Hello Friends of the Colorado River!
Happy Summer! The weather is warm and many of the rivers and the creeks in the Colorado River basin are flowing high and beautiful — get out there and enjoy it!
Here’s an update of what’s important and happening across the world of the Colorado River this week:
Will Utah Tar Sands Help Destroy The Colorado River? We often think of the Keystone XL Pipeline in Alberta, Canada, when we think of tar sands, but there’s another huge tar sands deposit in Utah that may soon be exploited. Check out this story in Calgary Herald about the proposal.
Tar sands mining is a very dangerous threat to water quality and quantity in the Colorado River in Utah and downstream all the way to Los Angeles. We are staying on top of it by communicating with our colleagues in Utah who are fighting this bad project — we will keep you informed about how you can take action to address this threat.
The Very Best Story On The Colorado River Delta Restoration! As you know, over the last few months the story of the restoration of the Colorado River Delta has been playing out. Hundreds of stories have appeared in publications across the U.S. and beyond, but this one just published in Outside Magazine is one of the best. Click here to read the story. Written by Rowan Jacobsen with photos and video by Pete McBride, the story covers their epic and history-making standup paddleboard trip down the Colorado River Delta after the pulse flow release. Especially take a look at the video — if you only read one Delta story, make this it.
Will The Snowpack Save Lakes Powell and Mead This Year? Answer = No. There was a high amount of snow in some parts of the Colorado River basin this year — especially in Wyoming and Northern Colorado — but it’s not enough to address the problem of the long-term drought and overuse of the Colorado River. The inflow into Lake Powell is only “average” and Lake Mead is expected to continue to drop. This story from Popular Science, “Last Straw: The Fortunes of Las Vegas Will Rise or Fall With Lake Mead,” tells part of the story, and this story from the Steamboat Today fills in some more details. A Colorado River water manager sums it up: “Currently, Lake Mead and Lake Powell are 42 percent full,” Kuhn said. “Does that make us nervous? Yeah that makes us very nervous.”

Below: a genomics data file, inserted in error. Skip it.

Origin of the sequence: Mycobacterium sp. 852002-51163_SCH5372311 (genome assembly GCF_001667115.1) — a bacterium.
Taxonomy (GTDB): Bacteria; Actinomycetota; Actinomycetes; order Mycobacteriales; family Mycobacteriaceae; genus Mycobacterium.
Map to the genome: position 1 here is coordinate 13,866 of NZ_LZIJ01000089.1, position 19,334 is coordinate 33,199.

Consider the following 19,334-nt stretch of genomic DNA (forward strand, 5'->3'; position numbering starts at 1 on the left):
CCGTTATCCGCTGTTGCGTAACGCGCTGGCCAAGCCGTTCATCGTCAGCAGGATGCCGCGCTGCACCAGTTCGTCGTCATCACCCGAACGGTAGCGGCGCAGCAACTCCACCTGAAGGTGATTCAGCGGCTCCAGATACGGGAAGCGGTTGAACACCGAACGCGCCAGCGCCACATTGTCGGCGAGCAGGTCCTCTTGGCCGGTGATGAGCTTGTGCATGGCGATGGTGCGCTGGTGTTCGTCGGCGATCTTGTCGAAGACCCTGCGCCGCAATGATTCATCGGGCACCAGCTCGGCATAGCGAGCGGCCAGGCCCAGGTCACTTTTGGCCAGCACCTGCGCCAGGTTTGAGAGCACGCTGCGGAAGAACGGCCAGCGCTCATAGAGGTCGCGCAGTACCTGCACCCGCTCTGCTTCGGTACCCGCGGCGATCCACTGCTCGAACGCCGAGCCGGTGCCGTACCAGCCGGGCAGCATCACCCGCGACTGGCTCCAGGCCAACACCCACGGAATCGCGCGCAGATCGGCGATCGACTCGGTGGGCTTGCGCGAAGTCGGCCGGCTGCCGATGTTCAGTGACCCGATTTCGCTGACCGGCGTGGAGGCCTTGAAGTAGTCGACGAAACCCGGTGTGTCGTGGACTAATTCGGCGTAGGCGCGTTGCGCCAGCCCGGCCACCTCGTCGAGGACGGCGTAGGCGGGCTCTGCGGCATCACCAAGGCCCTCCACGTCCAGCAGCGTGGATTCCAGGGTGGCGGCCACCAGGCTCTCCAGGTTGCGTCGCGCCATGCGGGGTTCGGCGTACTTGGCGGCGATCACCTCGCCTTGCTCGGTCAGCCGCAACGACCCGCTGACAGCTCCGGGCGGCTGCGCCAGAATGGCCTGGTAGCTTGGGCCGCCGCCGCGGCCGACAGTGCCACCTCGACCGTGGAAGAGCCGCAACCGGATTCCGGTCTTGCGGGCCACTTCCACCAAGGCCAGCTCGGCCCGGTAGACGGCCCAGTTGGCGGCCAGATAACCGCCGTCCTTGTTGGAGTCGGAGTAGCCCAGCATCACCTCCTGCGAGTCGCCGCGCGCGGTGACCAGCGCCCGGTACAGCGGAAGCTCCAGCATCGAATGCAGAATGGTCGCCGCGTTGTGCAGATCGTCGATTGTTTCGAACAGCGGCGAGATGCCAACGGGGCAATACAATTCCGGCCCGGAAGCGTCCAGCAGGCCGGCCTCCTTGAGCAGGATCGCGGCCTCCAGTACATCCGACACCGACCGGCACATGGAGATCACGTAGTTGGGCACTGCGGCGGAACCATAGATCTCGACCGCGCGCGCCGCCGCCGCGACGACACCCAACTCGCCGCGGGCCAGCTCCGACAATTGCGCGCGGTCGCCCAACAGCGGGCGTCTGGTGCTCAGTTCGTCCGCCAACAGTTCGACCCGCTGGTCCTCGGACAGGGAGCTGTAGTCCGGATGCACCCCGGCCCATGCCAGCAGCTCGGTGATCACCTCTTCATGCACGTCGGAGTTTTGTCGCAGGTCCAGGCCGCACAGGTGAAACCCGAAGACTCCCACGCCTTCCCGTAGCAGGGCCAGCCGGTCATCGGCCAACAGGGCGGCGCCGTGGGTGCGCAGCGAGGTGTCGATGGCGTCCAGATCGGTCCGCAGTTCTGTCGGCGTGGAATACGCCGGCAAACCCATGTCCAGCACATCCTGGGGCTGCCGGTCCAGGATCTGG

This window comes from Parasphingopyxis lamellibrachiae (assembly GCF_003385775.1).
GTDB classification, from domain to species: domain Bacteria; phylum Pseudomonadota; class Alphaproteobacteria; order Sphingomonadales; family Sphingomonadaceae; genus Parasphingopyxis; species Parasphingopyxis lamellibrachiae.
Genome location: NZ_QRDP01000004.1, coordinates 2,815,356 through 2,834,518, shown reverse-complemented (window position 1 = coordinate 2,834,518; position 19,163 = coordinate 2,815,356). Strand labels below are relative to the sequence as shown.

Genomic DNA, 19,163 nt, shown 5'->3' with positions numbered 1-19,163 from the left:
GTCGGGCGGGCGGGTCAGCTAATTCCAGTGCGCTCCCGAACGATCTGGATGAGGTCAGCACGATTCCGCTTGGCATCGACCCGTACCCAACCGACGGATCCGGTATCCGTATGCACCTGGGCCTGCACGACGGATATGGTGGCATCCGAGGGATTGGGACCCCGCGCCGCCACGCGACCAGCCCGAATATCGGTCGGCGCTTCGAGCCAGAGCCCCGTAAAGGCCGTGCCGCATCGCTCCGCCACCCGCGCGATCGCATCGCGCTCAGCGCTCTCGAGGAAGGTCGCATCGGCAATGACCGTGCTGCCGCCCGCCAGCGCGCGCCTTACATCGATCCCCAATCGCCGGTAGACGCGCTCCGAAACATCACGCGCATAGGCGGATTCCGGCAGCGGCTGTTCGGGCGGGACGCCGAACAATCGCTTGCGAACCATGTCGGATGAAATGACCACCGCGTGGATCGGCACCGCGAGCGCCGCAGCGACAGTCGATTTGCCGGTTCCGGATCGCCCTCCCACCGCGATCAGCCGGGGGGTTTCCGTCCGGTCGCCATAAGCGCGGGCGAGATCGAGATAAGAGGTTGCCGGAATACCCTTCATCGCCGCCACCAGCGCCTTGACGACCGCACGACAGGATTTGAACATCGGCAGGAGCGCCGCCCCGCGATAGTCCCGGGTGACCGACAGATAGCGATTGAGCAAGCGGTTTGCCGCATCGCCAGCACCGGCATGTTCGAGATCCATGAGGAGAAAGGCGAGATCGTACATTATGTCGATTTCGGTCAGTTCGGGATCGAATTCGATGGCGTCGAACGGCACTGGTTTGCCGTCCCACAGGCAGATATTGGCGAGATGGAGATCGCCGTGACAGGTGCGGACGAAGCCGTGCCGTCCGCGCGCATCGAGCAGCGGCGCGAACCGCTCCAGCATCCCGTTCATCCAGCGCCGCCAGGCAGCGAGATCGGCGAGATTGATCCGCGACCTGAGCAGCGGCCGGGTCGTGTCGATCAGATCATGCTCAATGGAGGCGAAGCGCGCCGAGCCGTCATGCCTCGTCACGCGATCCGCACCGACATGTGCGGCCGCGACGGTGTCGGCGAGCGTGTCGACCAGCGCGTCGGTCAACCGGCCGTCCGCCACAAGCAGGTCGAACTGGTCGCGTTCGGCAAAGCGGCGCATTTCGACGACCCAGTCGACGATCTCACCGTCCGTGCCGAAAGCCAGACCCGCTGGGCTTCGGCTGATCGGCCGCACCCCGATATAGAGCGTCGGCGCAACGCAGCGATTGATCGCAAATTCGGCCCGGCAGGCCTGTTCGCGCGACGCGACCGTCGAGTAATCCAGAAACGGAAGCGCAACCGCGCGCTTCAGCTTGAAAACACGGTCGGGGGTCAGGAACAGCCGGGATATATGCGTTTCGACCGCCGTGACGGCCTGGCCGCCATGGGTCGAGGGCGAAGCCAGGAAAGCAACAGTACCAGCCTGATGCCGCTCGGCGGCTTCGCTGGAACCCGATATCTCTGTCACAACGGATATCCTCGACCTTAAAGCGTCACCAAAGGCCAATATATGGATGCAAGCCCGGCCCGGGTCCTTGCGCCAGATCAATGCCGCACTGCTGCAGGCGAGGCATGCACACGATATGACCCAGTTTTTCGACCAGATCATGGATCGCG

Is This Dam Gross Enough Already? One of the projects that is winding its way through the federal permitting process is a massive enlargement of this dam/reservoir in Boulder County, Colorado. Yes, it is actually named “Gross Reservoir.” The project — proposed by Denver Water — would drain more water out of the Colorado River and pipe it to the sprawling suburbs. But, the Boulder County government says ‘Not So Fast!’ Last week, Boulder County sent a scathing comment letter into the Army Corps of Engineers assailing the project, its timeline, and its impact on Boulder county residents. Take a look at this story in the Boulder Daily Camera here titled, “Boulder County Assails Gross Reservoir Expansion Analysis.”
And One Action Item This Week! Colorado’s Governor, John Hickenlooper, continues to be assailed by environmentalists for his policies against water conservation, in support of fracking, and his so-far lack of leadership in the Colorado Water Plan process. This past week Hickenlooper vetoed a bill that would have increased water conservation across the state and increased flows in rivers. One environmental group, Clean Water Fund, created a banner about Hickenlooper’s “Failure To Lead” and pulled it behind an airplane over Coors Field in Denver during a Rockies baseball game — the item generated this story in the Denver Post. Clean Water Fund also created this call2action where you can click through and send an email to Gov. Hickenlooper. Go for it!
Finally, the pic of the week, below! Enjoy and thank you for your support!!